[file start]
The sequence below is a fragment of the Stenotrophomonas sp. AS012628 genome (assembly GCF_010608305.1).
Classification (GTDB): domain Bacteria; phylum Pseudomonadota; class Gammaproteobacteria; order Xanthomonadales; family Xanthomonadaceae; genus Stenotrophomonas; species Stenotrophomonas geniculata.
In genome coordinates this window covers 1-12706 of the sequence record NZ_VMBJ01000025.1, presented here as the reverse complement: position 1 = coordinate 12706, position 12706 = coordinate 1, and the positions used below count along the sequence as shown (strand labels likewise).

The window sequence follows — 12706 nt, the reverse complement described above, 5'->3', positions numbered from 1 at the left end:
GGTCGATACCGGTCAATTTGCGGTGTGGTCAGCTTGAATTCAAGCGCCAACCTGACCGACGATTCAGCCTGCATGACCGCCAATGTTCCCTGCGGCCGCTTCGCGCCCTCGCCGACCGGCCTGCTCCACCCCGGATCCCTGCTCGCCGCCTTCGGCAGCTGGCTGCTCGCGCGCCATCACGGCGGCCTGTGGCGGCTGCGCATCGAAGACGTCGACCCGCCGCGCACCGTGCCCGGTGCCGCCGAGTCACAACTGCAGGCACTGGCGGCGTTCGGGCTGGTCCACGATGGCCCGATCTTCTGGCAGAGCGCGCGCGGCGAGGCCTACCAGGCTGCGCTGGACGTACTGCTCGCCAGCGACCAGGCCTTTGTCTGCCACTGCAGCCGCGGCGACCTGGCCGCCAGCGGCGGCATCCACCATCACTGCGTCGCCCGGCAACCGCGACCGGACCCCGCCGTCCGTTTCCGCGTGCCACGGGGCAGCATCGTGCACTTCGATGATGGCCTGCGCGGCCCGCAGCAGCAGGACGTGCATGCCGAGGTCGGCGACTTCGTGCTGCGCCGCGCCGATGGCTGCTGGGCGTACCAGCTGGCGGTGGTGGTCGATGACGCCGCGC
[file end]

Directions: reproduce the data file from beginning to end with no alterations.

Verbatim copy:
The sequence below is a fragment of the Stenotrophomonas sp. AS012628 genome (assembly GCF_010608305.1).
Classification (GTDB): domain Bacteria; phylum Pseudomonadota; class Gammaproteobacteria; order Xanthomonadales; family Xanthomonadaceae; genus Stenotrophomonas; species Stenotrophomonas geniculata.
In genome coordinates this window covers 1-12706 of the sequence record NZ_VMBJ01000025.1, presented here as the reverse complement: position 1 = coordinate 12706, position 12706 = coordinate 1, and the positions used below count along the sequence as shown (strand labels likewise).

The window sequence follows — 12706 nt, the reverse complement described above, 5'->3', positions numbered from 1 at the left end:
GGTCGATACCGGTCAATTTGCGGTGTGGTCAGCTTGAATTCAAGCGCCAACCTGACCGACGATTCAGCCTGCATGACCGCCAATGTTCCCTGCGGCCGCTTCGCGCCCTCGCCGACCGGCCTGCTCCACCCCGGATCCCTGCTCGCCGCCTTCGGCAGCTGGCTGCTCGCGCGCCATCACGGCGGCCTGTGGCGGCTGCGCATCGAAGACGTCGACCCGCCGCGCACCGTGCCCGGTGCCGCCGAGTCACAACTGCAGGCACTGGCGGCGTTCGGGCTGGTCCACGATGGCCCGATCTTCTGGCAGAGCGCGCGCGGCGAGGCCTACCAGGCTGCGCTGGACGTACTGCTCGCCAGCGACCAGGCCTTTGTCTGCCACTGCAGCCGCGGCGACCTGGCCGCCAGCGGCGGCATCCACCATCACTGCGTCGCCCGGCAACCGCGACCGGACCCCGCCGTCCGTTTCCGCGTGCCACGGGGCAGCATCGTGCACTTCGATGATGGCCTGCGCGGCCCGCAGCAGCAGGACGTGCATGCCGAGGTCGGCGACTTCGTGCTGCGCCGCGCCGATGGCTGCTGGGCGTACCAGCTGGCGGTGGTGGTCGATGACGCCGCGC